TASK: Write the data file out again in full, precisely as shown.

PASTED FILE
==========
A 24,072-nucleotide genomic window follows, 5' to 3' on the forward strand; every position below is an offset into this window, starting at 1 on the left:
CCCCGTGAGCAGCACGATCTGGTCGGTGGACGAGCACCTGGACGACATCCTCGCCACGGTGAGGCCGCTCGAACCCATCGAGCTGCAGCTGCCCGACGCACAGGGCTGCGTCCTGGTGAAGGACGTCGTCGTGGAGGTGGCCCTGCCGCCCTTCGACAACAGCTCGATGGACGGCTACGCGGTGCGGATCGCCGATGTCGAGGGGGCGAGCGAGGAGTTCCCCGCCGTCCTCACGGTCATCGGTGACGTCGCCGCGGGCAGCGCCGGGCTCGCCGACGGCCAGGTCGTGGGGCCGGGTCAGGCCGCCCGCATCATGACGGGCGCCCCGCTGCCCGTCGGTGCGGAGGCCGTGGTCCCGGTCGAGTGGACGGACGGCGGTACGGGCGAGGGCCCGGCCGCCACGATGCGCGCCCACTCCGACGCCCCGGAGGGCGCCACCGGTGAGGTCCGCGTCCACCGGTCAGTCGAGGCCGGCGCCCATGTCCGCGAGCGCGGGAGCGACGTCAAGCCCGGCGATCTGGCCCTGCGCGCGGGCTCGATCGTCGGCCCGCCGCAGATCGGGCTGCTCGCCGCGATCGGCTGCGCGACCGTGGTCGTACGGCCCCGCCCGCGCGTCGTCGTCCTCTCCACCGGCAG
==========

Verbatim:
A 24,072-nucleotide genomic window follows, 5' to 3' on the forward strand; every position below is an offset into this window, starting at 1 on the left:
CCCCGTGAGCAGCACGATCTGGTCGGTGGACGAGCACCTGGACGACATCCTCGCCACGGTGAGGCCGCTCGAACCCATCGAGCTGCAGCTGCCCGACGCACAGGGCTGCGTCCTGGTGAAGGACGTCGTCGTGGAGGTGGCCCTGCCGCCCTTCGACAACAGCTCGATGGACGGCTACGCGGTGCGGATCGCCGATGTCGAGGGGGCGAGCGAGGAGTTCCCCGCCGTCCTCACGGTCATCGGTGACGTCGCCGCGGGCAGCGCCGGGCTCGCCGACGGCCAGGTCGTGGGGCCGGGTCAGGCCGCCCGCATCATGACGGGCGCCCCGCTGCCCGTCGGTGCGGAGGCCGTGGTCCCGGTCGAGTGGACGGACGGCGGTACGGGCGAGGGCCCGGCCGCCACGATGCGCGCCCACTCCGACGCCCCGGAGGGCGCCACCGGTGAGGTCCGCGTCCACCGGTCAGTCGAGGCCGGCGCCCATGTCCGCGAGCGCGGGAGCGACGTCAAGCCCGGCGATCTGGCCCTGCGCGCGGGCTCGATCGTCGGCCCGCCGCAGATCGGGCTGCTCGCCGCGATCGGCTGCGCGACCGTGGTCGTACGGCCCCGCCCGCGCGTCGTCGTCCTCTCCACCGGCAG